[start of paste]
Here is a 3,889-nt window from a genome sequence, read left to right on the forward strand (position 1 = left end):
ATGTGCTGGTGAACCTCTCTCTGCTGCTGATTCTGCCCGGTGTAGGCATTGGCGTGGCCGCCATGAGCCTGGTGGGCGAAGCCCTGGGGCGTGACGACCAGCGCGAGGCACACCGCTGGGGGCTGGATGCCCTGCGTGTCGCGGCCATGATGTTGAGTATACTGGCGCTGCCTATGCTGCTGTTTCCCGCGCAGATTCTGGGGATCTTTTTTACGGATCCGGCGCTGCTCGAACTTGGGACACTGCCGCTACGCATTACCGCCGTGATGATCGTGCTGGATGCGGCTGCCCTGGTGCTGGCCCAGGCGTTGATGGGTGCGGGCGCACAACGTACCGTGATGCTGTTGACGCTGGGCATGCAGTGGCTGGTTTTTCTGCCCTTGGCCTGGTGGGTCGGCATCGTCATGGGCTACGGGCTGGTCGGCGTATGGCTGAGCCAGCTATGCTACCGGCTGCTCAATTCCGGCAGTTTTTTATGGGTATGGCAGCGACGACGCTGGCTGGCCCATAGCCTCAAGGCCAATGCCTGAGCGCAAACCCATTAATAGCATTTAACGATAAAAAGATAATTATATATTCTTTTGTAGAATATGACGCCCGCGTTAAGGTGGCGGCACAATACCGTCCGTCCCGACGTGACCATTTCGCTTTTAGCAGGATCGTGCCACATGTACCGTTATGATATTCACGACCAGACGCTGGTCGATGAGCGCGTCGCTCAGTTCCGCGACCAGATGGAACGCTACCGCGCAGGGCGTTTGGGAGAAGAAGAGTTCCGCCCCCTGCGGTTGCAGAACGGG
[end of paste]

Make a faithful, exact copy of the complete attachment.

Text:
Here is a 3,889-nt window from a genome sequence, read left to right on the forward strand (position 1 = left end):
ATGTGCTGGTGAACCTCTCTCTGCTGCTGATTCTGCCCGGTGTAGGCATTGGCGTGGCCGCCATGAGCCTGGTGGGCGAAGCCCTGGGGCGTGACGACCAGCGCGAGGCACACCGCTGGGGGCTGGATGCCCTGCGTGTCGCGGCCATGATGTTGAGTATACTGGCGCTGCCTATGCTGCTGTTTCCCGCGCAGATTCTGGGGATCTTTTTTACGGATCCGGCGCTGCTCGAACTTGGGACACTGCCGCTACGCATTACCGCCGTGATGATCGTGCTGGATGCGGCTGCCCTGGTGCTGGCCCAGGCGTTGATGGGTGCGGGCGCACAACGTACCGTGATGCTGTTGACGCTGGGCATGCAGTGGCTGGTTTTTCTGCCCTTGGCCTGGTGGGTCGGCATCGTCATGGGCTACGGGCTGGTCGGCGTATGGCTGAGCCAGCTATGCTACCGGCTGCTCAATTCCGGCAGTTTTTTATGGGTATGGCAGCGACGACGCTGGCTGGCCCATAGCCTCAAGGCCAATGCCTGAGCGCAAACCCATTAATAGCATTTAACGATAAAAAGATAATTATATATTCTTTTGTAGAATATGACGCCCGCGTTAAGGTGGCGGCACAATACCGTCCGTCCCGACGTGACCATTTCGCTTTTAGCAGGATCGTGCCACATGTACCGTTATGATATTCACGACCAGACGCTGGTCGATGAGCGCGTCGCTCAGTTCCGCGACCAGATGGAACGCTACCGCGCAGGGCGTTTGGGAGAAGAAGAGTTCCGCCCCCTGCGGTTGCAGAACGGG